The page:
The blacksoil Liverpool Plains in north-west New South Wales have been called the food bowl of Australia, the nation’s most fertile agricultural land.
But this week’s Four Corners reports that the area is turning into a battlefield in a stoush between two of Australia’s primary resource sectors, as farmers confront mining giants BHP Billiton and Shenhua with a blockade that’s intended to keep coal exploration teams off their property.
Mining companies say coal mines can co-exist with intensive agriculture but farmers reject this view, warning they will not give up their land.
The key to the region’s productivity is its rich volcanic soil and a ready supply of underground water. Massive aquifers run below the plains making the region almost drought-proof.
The area produces massive quantities of wheat, corn, sunflower seeds, canola, and sorghum along with sheep and cattle. The soil there is so good the locals say you can grow anything – even in drought.
But there are also vast seams of coal, and a government greedy for revenue has sold off the rights to that coal to the highest international bidders.
George Clift’s family has been farming in the area for generations.
“They can’t come on and force their way on. They can go and get the Government to come on and shoot me and come on,” he said.
“They can do that. But they can’t shoot me. I can shoot them if that happens.
“I’ve only lost one crop in the 70-odd years I’ve been farming. Jiminy crickets, when the good Lord gives us something like that why would you even take a chance of destroying it?”
The answer to that question is simple: Coal, and lots of it.
It’s estimated there may be up to 1.5 billion tonnes of coal under the plains and in the hills nearby.
Now BHP Billiton and the Chinese-owned Shenhua Corporation say they want to explore and mine for coal.
To show just how serious they are, they have paid a staggering $400 million for mining exploration licences to the cash-strapped New South Wales Government.
“I respect the rights and the interests of farmers to have a say, to make a determination, but I don’t admire people who come to the table with a prima facie view that there is incompatibility between mining and agriculture because that is just silly,” said the Minerals Council of Australia’s Mitch Hooke.
Manning the blockade
Inevitably a series of massive coal mines would change the region. Farmers claim there would be pollution from the mines, but their real concerns are below the ground.
They say the massive long-wall mines that would be used to extract the coal would cut into the fragile underground water system, resulting in contamination and diverting it from productive farming use.
Now the conservative, National Party-voting farmers have begun an activist campaign that green groups would be proud of.
For the past 12 months they have manned a blockade to stop the mining companies’ exploration work.
Mr Clift’s neighbour is Tim Duddy, the spokesman for the anti-mining group. His family property, Rossmar Park, is also covered by both exploration licenses.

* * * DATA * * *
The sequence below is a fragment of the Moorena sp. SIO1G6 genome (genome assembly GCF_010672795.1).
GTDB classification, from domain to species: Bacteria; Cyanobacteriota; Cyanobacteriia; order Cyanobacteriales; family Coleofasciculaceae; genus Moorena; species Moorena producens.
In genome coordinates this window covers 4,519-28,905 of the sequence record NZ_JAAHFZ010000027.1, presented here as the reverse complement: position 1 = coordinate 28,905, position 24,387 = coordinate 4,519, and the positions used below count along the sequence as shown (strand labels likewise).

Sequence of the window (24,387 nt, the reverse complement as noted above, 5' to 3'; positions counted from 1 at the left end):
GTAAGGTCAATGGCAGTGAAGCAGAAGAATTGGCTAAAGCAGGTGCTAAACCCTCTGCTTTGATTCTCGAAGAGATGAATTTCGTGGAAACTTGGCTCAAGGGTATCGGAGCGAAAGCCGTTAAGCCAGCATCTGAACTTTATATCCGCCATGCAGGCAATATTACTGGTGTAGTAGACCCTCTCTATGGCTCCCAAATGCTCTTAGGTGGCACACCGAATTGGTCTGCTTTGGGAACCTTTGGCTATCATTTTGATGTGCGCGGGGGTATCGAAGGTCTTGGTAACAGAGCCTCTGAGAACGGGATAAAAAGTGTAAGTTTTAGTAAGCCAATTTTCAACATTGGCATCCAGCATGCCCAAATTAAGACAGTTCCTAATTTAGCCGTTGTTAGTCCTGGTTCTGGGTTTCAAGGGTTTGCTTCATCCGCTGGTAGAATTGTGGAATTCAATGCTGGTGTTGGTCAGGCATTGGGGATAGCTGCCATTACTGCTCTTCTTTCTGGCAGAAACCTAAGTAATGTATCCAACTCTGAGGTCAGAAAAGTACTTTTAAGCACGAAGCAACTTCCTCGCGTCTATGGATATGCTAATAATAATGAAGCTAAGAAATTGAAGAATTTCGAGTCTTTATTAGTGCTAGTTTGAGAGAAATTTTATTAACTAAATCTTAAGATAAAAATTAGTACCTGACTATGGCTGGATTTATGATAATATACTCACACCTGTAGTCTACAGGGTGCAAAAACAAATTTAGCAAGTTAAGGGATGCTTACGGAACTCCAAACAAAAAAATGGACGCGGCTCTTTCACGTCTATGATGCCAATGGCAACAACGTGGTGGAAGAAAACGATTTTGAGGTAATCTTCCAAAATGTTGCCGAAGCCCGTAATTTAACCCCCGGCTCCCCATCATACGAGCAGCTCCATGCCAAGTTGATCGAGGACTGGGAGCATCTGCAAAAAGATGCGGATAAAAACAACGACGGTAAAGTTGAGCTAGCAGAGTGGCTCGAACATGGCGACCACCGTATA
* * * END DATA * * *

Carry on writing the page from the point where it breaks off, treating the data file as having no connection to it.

“What we are talking about here is the largest aquifer structure in the whole of this state,” he said.
“We are not talking about aquifers that are suitable to supply a house, we’re talking about aquifers that would supply the whole of Sydney’s water supply.”
The action has meant court hearings and the issue has split the National Party.
Outspoken Nationals Senator Barnaby Joyce was slow to react to the issue but now he’s come down firmly on the side of the farmers.
“I’m a great supporter of coal mining as our major export, but there are certain peculiar areas in Australia where the quality of the land is so exceptional that you should not be compromising that for coal,” he said.
‘A path forward’
Shenhua secured their coal exploration licence in 2008 for another record sum of $300 million. It is the first foray into Australia for the Chinese mining giant.
Joe Clayton is project manager – their first non-Chinese employee. He has some admiration for the farmers on the blockade.
“They are standing up for what they believe in and you must treat that with respect,” he said.
“But look, I still believe in what I’m doing too and and I know that we’ll be able to find a path forward. But you still have to respect the the fact that they’re manning that blockade.”
The mining companies fear that by excluding the Liverpool Plains, a dangerous precedent could be set that could keep them off other valuable mining land.
The battle for the Liverpool Plains though is more than a land-use dispute – the water that runs below the plain ultimately drains into the Murray-Darling Basin.
As a result the farmers have joined forces with the Greens to demand the Federal Government stops any mining that would destroy water flowing into the endangered river system.
“The lack of logic in the government allowing BHP Billiton to move in on the Murray-Darling Basin like this screams at you,” Greens Leader Bob Brown said.
In an attempt to find a way through the issue, the New South Wales Government has agreed to a major study that would look at the aquifers that locals say hold the key to the region’s future agricultural prosperity.
Will this resolve the clash between Australia’s two great primary industries?